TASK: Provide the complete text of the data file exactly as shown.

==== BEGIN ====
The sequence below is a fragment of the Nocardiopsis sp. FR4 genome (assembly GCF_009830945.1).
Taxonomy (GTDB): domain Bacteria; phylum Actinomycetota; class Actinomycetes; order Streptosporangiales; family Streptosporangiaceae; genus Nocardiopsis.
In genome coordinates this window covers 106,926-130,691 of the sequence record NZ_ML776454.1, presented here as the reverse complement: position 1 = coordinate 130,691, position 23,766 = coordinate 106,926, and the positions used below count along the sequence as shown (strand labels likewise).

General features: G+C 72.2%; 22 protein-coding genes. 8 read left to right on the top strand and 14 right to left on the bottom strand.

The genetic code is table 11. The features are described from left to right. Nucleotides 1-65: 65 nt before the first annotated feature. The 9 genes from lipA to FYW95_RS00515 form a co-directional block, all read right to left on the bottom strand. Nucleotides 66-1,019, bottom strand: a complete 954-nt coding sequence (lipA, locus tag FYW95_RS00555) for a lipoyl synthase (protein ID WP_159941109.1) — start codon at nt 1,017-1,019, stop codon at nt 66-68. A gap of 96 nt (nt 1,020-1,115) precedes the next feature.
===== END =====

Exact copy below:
The sequence below is a fragment of the Nocardiopsis sp. FR4 genome (assembly GCF_009830945.1).
Taxonomy (GTDB): domain Bacteria; phylum Actinomycetota; class Actinomycetes; order Streptosporangiales; family Streptosporangiaceae; genus Nocardiopsis.
In genome coordinates this window covers 106,926-130,691 of the sequence record NZ_ML776454.1, presented here as the reverse complement: position 1 = coordinate 130,691, position 23,766 = coordinate 106,926, and the positions used below count along the sequence as shown (strand labels likewise).

General features: G+C 72.2%; 22 protein-coding genes. 8 read left to right on the top strand and 14 right to left on the bottom strand.

The genetic code is table 11. The features are described from left to right. Nucleotides 1-65: 65 nt before the first annotated feature. The 9 genes from lipA to FYW95_RS00515 form a co-directional block, all read right to left on the bottom strand. Nucleotides 66-1,019, bottom strand: a complete 954-nt coding sequence (lipA, locus tag FYW95_RS00555) for a lipoyl synthase (protein ID WP_159941109.1) — start codon at nt 1,017-1,019, stop codon at nt 66-68. A gap of 96 nt (nt 1,020-1,115) precedes the next feature.